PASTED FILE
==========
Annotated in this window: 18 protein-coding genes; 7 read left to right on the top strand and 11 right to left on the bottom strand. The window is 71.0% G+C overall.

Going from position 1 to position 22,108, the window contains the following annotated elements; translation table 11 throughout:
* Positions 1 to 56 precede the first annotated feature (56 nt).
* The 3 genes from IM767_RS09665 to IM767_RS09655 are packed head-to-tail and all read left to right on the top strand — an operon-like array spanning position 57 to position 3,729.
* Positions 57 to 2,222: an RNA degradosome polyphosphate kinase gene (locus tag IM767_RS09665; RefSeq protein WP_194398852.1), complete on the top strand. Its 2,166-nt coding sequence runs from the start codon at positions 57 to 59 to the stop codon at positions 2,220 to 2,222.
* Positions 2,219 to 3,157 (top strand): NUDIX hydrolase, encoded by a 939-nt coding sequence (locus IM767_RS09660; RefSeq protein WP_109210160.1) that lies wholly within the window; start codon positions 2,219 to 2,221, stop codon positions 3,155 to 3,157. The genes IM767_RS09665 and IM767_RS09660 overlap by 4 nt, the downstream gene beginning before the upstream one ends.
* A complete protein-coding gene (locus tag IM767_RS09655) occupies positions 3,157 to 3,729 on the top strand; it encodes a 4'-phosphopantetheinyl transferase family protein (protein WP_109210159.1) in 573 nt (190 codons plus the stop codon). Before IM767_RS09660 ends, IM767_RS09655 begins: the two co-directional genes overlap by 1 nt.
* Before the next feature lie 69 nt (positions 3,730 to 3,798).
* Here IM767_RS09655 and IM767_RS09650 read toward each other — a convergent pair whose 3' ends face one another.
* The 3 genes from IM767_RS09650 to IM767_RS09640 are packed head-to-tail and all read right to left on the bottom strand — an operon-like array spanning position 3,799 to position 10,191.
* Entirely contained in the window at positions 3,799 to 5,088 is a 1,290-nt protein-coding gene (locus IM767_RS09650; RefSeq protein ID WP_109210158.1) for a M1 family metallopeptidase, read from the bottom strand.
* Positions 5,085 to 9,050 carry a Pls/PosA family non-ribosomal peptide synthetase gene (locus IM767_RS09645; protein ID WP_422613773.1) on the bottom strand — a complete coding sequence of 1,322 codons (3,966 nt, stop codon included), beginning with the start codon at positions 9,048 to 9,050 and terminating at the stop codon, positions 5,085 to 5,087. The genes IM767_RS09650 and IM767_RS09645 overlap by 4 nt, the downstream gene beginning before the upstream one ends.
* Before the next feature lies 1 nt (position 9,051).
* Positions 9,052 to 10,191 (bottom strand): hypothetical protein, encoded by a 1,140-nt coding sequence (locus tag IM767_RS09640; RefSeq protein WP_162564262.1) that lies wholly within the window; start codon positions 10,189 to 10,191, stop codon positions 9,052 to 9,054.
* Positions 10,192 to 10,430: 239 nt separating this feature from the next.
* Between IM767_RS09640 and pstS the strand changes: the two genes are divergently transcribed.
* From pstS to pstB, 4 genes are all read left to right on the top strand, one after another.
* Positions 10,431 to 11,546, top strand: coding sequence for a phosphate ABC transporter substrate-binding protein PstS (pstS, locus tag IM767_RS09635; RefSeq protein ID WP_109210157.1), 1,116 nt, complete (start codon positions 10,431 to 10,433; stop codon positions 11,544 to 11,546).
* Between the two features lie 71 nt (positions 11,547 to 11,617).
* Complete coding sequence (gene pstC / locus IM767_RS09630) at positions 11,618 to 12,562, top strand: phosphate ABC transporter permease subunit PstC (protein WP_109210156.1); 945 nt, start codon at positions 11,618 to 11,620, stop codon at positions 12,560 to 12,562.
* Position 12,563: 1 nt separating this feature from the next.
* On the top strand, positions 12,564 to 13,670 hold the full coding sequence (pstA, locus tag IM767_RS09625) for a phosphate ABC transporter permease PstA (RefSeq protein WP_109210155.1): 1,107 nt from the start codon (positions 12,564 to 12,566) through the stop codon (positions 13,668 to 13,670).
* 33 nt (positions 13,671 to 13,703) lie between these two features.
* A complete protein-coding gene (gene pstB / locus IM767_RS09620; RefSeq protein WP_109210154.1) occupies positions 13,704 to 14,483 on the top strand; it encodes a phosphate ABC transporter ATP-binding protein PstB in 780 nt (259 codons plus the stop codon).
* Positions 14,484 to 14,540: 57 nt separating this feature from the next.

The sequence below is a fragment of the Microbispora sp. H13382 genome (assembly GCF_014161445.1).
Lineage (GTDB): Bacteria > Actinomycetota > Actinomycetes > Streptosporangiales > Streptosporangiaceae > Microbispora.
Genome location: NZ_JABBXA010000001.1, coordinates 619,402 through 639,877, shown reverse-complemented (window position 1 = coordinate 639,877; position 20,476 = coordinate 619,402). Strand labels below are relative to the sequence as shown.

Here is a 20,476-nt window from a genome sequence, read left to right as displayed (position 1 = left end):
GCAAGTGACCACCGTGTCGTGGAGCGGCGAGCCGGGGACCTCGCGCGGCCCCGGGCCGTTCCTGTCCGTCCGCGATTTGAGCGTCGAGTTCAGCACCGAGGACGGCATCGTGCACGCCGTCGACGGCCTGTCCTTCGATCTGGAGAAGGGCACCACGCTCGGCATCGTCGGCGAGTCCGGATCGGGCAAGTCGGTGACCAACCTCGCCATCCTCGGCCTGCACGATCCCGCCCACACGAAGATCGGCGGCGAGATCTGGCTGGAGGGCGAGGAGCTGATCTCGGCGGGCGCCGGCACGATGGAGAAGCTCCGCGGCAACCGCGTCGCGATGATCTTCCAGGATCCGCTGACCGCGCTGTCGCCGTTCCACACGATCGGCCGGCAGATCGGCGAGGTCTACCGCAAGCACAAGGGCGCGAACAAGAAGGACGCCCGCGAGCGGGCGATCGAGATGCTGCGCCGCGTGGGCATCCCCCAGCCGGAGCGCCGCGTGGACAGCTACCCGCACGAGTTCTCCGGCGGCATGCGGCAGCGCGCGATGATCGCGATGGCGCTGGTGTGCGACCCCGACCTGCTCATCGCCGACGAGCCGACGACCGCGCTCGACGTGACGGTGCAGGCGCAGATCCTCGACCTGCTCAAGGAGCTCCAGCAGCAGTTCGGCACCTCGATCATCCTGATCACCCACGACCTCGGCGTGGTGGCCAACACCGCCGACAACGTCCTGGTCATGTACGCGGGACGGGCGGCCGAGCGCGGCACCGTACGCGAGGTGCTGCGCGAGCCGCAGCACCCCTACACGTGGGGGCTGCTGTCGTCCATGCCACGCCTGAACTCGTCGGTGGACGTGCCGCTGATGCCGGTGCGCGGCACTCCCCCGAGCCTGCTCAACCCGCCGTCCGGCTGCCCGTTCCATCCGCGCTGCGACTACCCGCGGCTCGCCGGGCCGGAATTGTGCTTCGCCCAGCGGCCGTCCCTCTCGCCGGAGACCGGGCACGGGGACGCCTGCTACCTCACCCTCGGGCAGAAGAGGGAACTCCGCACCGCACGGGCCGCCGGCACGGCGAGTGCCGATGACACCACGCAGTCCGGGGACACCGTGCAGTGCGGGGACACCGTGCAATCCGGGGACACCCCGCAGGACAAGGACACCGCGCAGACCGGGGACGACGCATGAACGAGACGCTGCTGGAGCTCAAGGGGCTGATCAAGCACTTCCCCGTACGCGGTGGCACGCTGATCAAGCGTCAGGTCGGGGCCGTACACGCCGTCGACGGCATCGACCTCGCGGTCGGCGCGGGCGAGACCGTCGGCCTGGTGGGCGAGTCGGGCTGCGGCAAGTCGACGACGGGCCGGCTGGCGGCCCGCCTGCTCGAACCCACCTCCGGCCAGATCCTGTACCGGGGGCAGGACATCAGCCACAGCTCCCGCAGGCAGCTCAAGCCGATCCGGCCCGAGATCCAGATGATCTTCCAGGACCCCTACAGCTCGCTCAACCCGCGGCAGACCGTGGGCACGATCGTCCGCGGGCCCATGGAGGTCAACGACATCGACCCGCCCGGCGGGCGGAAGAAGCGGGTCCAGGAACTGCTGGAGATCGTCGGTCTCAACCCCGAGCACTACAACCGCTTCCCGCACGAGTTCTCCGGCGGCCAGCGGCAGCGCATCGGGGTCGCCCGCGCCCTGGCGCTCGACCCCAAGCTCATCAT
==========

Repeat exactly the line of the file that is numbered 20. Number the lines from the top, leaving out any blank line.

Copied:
* Complete coding sequence (gene pstC / locus IM767_RS09630) at positions 11,618 to 12,562, top strand: phosphate ABC transporter permease subunit PstC (protein WP_109210156.1); 945 nt, start codon at positions 11,618 to 11,620, stop codon at positions 12,560 to 12,562.